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The Relationship Between Patronizing Direct-to-Consumer Outlets and a Household’s Demand for Fruits and Vegetables

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  • Stewart, Hayden
  • Dong, Diansheng

Abstract

Farmers markets, roadside stands, and other direct-to-consumer (DTC) outlets can be an important sales channel for small farmers. However, it is unclear what, if any, impact shopping at DTC outlets has on consumer food-purchase behavior. This study uses the National Household Food Acquisition and Purchase Survey to investigate the relationship between buying fruits and vegetables at DTC outlets and spending on these food groups by U.S. households. While American households are found to patronize DTC outlets infrequently, on average, study results show that encouraging them to do so more frequently could lead to higher levels of fruit and vegetable spending across all outlets types—including both DTC and non-direct retailers.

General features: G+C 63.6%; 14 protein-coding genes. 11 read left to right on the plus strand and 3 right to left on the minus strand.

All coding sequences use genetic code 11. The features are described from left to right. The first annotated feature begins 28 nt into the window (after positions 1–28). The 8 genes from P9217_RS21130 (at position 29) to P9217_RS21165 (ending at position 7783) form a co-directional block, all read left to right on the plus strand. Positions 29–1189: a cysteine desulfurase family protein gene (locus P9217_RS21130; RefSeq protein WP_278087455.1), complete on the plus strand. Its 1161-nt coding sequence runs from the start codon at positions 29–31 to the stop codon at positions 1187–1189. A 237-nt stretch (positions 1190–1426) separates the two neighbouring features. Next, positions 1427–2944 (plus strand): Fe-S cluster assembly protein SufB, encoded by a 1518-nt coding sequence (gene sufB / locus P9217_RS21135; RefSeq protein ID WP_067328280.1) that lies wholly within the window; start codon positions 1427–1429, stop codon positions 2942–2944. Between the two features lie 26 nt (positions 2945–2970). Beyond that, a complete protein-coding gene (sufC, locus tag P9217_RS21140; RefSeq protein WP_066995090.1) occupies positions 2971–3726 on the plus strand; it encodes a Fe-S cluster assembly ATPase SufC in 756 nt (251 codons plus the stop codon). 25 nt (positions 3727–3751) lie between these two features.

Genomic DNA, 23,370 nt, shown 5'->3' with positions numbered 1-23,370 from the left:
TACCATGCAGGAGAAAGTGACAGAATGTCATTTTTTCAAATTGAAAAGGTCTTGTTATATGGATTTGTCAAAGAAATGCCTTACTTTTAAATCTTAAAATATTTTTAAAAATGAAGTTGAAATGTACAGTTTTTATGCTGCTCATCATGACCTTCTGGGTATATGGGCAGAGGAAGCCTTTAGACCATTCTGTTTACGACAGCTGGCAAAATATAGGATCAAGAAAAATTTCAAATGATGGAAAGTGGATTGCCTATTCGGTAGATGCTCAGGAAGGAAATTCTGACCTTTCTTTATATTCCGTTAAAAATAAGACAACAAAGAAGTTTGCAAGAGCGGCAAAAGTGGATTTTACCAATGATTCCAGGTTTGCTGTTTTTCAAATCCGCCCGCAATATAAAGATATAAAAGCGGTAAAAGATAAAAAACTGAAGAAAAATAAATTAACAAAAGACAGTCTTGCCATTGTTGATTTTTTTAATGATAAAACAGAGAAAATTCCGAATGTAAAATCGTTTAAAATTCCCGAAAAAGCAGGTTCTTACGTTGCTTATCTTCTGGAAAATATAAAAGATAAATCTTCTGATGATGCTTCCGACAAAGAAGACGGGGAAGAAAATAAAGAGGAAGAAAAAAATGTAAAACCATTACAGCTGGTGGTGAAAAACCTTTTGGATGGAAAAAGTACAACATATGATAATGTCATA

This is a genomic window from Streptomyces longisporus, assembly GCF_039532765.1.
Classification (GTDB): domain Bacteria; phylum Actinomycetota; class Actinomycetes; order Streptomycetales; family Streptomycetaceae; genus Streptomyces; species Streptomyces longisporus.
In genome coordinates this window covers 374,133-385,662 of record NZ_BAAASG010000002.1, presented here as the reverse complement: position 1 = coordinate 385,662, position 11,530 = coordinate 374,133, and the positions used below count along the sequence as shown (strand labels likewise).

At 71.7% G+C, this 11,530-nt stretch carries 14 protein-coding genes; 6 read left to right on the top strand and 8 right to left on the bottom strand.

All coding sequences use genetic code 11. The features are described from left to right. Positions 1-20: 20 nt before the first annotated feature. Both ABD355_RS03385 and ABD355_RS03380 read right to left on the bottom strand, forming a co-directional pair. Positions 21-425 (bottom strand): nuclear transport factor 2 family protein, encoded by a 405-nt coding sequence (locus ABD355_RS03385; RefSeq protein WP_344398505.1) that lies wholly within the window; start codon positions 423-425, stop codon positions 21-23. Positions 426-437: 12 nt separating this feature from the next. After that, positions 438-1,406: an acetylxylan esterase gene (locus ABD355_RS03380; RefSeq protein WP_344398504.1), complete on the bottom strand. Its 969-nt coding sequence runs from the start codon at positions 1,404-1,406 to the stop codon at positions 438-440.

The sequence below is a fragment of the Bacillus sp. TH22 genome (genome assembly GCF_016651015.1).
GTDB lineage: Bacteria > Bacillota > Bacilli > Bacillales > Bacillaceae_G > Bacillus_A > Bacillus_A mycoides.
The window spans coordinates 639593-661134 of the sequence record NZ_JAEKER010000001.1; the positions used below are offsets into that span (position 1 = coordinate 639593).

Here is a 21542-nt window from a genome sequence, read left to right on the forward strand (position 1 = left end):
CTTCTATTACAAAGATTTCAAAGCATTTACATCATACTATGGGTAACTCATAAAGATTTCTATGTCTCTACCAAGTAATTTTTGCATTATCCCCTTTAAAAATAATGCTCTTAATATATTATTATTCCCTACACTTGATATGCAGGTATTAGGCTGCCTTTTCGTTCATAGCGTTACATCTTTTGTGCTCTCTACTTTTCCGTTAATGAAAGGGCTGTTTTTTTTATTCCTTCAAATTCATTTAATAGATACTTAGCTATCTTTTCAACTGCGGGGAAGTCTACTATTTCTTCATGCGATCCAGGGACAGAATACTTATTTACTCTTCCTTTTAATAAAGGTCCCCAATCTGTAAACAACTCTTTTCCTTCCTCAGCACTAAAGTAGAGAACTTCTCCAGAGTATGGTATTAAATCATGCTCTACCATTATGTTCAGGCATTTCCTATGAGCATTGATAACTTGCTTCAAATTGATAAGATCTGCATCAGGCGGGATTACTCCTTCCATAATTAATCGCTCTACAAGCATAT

Suggested Citation

  • Stewart, Hayden & Dong, Diansheng, 2018. "The Relationship Between Patronizing Direct-to-Consumer Outlets and a Household’s Demand for Fruits and Vegetables," Economic Research Report 276254, United States Department of Agriculture, Economic Research Service.
  • Handle: RePEc:ags:uersrr:276254
    DOI: 10.22004/ag.econ.276254
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    File URL: http://ageconsearch.umn.edu/record/276254/files/ERR242.pdf
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    References listed on IDEAS

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    Keywords

    Consumer/Household Economics;

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